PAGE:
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‘Suncoast’ review: First-time filmmaker’s coming-of-age tale is affecting

Mark Meszoros – The News-Herald, Willoughby, Ohio (TNS)

An emotional authenticity courses through the veins of “Suncoast,” the filmmaking debut of Laura Chinn.

That’s surely in part because the character-driven, coming-of-age film — a Searchlight Pictures release debuting this week on Hulu — is semi-autobiographical. Like the movie’s main character, Chinn as a teen saw her brother, after a lengthy battle with cancer, be admitted into the same Florida hospice facility that then was home to Terri Schiavo, whose end-of-life saga gripped the nation in the mid-2000s. Undoubtedly, it was the kind of regularly overwhelming experience that it proves to be for Doris, the relatable character portrayed in the film by Nico Parker.

Regardless, “Suncoast” suggests great promise for Chinn — an actress who’s appeared in episodes of several TV shows — behind the camera. Although it occasionally makes the ever-so-slight stumble, the film steadily builds to a climax likely to give the viewer a serious case of the feels.

In the film’s opening moments, Doris pushes her brother, Max (Cree Kawa), in his wheelchair from a pharmacy to the family’s modest home, where she pays him some attention before giving it all to the television. The teen soon flips to a news report about the state of the Schiavo case, in which the vegetative woman’s husband is fighting to have her feeding tube removed against the objections of her parents and others who’ve become consumed with the ordeal.

Doris’ mom, Kristine (Laura Linney), arrives home from work with food for Doris, and we quickly become aware of the tension that exists between them. As we will learn, Kristine’s son means more to her than anything else in the world, and she’s constantly frustrated by what she perceives as a lack of investment in him from his sister. Doris, meanwhile, feels incredibly neglected by her mother.

That tension only increases after Kristine moves her son into the Suncoast Hospice facility, where she is unimpressed by the ever-smiling young head of nursing, Mia (Keyla Monterroso Mejia, “Curb Your Enthusiasm”), and driven mad by a noise in the room neither Doris nor we can hear.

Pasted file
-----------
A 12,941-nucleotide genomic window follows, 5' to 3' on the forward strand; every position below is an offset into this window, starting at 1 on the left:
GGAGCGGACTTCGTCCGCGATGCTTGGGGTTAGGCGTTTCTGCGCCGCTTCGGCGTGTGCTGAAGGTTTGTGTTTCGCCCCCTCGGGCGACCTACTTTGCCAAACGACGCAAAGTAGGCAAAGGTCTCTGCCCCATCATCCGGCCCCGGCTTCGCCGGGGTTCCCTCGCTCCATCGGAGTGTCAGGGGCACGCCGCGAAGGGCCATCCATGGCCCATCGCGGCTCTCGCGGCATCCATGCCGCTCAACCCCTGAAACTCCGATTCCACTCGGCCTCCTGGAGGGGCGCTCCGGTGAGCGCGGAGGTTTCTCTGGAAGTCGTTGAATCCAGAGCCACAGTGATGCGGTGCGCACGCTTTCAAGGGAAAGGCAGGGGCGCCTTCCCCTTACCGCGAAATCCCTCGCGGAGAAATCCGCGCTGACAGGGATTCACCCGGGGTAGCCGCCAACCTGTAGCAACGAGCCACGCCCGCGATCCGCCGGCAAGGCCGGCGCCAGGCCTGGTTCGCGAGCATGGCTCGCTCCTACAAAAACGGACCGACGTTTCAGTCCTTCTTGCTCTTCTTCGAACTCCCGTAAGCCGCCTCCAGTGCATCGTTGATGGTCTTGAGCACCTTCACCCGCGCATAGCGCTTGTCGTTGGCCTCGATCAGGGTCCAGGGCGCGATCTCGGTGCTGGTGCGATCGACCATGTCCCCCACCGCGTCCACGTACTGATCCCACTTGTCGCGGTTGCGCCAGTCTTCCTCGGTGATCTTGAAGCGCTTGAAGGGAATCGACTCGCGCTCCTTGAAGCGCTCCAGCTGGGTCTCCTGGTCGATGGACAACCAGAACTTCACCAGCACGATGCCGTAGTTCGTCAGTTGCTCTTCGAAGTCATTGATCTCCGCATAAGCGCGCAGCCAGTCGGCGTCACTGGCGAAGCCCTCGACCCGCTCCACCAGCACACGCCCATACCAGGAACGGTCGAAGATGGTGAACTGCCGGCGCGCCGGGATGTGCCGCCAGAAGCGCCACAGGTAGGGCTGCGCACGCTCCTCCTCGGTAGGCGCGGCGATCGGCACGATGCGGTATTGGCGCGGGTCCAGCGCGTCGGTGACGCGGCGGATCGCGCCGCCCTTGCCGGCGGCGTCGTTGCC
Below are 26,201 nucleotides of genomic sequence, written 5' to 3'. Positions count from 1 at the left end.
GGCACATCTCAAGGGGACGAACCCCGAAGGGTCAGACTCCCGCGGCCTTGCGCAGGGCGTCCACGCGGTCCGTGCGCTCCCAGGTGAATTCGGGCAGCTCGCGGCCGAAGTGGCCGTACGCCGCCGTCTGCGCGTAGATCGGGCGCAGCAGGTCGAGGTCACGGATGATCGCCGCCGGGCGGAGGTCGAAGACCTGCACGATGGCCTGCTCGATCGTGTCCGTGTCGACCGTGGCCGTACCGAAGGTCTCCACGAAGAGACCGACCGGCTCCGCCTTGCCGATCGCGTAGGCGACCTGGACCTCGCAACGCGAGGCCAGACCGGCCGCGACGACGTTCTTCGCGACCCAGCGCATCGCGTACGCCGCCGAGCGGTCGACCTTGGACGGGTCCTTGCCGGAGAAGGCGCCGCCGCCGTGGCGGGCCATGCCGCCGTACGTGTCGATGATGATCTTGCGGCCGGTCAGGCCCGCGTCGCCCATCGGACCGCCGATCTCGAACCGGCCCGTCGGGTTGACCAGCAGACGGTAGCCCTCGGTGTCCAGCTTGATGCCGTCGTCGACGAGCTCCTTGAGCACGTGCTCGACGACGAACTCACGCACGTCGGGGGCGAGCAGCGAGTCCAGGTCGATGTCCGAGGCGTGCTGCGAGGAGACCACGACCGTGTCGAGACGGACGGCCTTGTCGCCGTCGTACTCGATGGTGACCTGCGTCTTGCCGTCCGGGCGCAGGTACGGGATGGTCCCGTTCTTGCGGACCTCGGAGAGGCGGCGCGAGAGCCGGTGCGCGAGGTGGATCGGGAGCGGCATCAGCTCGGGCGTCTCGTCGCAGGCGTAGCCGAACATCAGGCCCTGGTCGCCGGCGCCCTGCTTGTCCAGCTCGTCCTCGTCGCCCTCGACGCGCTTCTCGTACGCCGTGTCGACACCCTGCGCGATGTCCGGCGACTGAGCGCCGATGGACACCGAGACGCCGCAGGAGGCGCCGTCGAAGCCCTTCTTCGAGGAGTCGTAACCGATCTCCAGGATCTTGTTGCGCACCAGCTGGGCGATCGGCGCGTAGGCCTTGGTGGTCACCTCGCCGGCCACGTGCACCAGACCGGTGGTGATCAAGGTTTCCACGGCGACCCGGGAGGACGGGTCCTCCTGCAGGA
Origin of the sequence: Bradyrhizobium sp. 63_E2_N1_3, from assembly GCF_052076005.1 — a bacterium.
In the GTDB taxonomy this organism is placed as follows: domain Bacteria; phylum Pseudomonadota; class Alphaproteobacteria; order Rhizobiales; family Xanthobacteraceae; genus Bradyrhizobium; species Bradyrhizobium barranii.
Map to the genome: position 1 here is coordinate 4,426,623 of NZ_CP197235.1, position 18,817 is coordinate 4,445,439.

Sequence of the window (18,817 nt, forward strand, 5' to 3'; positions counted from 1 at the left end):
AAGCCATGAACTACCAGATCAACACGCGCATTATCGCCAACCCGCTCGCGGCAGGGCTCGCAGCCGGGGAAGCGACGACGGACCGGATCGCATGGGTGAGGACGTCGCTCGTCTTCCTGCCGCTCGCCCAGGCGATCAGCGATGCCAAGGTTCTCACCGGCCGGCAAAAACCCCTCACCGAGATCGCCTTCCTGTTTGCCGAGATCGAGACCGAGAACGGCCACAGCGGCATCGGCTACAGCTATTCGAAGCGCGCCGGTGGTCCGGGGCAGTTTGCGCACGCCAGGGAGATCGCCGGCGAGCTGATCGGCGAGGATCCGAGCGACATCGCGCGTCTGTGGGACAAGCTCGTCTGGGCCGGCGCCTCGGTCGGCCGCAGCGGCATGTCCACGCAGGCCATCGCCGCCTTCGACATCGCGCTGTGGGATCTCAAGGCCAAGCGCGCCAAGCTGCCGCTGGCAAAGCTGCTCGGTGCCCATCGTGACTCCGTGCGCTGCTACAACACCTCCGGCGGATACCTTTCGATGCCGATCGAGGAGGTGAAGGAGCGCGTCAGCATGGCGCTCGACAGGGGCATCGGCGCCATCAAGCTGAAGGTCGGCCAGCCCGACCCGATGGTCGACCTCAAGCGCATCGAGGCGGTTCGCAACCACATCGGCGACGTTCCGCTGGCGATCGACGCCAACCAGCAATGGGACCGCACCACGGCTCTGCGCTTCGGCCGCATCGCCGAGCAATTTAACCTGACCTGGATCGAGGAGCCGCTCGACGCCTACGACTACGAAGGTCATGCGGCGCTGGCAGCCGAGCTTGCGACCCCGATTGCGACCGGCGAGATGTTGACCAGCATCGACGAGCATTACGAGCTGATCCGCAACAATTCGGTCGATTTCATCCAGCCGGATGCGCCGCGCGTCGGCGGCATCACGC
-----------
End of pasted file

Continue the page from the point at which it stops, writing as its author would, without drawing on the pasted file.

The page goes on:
When Kristine decides she’s going to start sleeping in her son’s room — she can’t bear the thought of not being with the young man when he leaves this world — Doris sees it as a chance to make friends at her Christian high school, inviting some cool girls to have a just-canceled party at her house. They don’t know her name but are thrilled to take her up on the offer.

With the recently released musical version still swimming in your head, you worry you know where this is all headed, but the trio of Brittany (Ella Anderson, “Henry Danger”), Laci (Daniella Taylor, “Grown-ish”) and Megan (Ariel Martin, “Zombies 3”) prove to be rather solid friends to Doris.

Similarly, you wonder what’s in store for Doris when she encounters Paul Warren (Woody Harrelson), a Christian who has come to town to advocate for Schiavo along with other sign-wielding protesters outside Suncoast Hospice. Rest assured, though, they merely develop a sweet if also unusual friendship, with Paul trying to impart bits of wisdom on the girl. An endearing running joke in “Suncoast” sees Doris regularly taking their conversations to one depressing place or another, which Paul — who’s been through an ordeal himself — almost seems to appreciate.

As Doris tries to craft something vaguely recognizable as a normal teenage existence — which could include a romance with Nate (Amarr), a friend of the other girls whom Doris has admired in their ethics class, taught by the kind Mr. Ladd (Matt Walsh) — she constantly butts heads with her mother.

Chinn lays it on a little thick when it comes to the diametrically opposed ways Kristine treats her two offspring. However, because Linney is such a terrific actor we still can empathize with Kristine almost all the time. Unsurprisingly, the “Ozark” star shines the brightest in the film’s best-written scene, when Kristine argues with a member of law enforcement outside Suncoast. It’s an affecting moment, thanks to both Linney and Chinn.

In the film’s production notes, Chinn says that she wrote the part of Paul with Harrelson (“Three Billboards Outside Ebbing, Missouri”) in mind, and given what a natural fit the actor is for it, that is easy to believe. You need not agree with Paul on everything he says, but you’ll at least appreciate the way he says it all, Harrelson bringing a distinctive flavor of kindness to each delivery.

Last but not least is Parker, who had a key role in Tim Burton’s 2019 “Dumbo” update and last year portrayed Sarah Miller, daughter of Pedro Pascal’s Joel, in HBO’s acclaimed series “The Last of Us.” She walks a fine line with Doris, the character earning our empathy much of the time but at others behaving in ways that understandably would upset her mother — even if that behavior falls within normal teen-based parameters. Her performance lacks nuance in a couple of key spots, but we’re right there with her emotionally during the climax of “Suncoast.”

The story doesn’t call for anything more than the couple of brief interactions we get between Kristine and Paul, which is nonetheless a bummer, so we’re left wanting Linney and Harrelson to work together in a future project.

For the most part, though, “Suncoast” gives you what you didn’t even know you needed.



3 stars (out of 4)

MPA rating: R (for teen drug and alcohol use, language and some sexual references)

Running time: 1:49

How to watch: On Hulu Friday


(c)2024 The News-Herald (Willoughby, Ohio)

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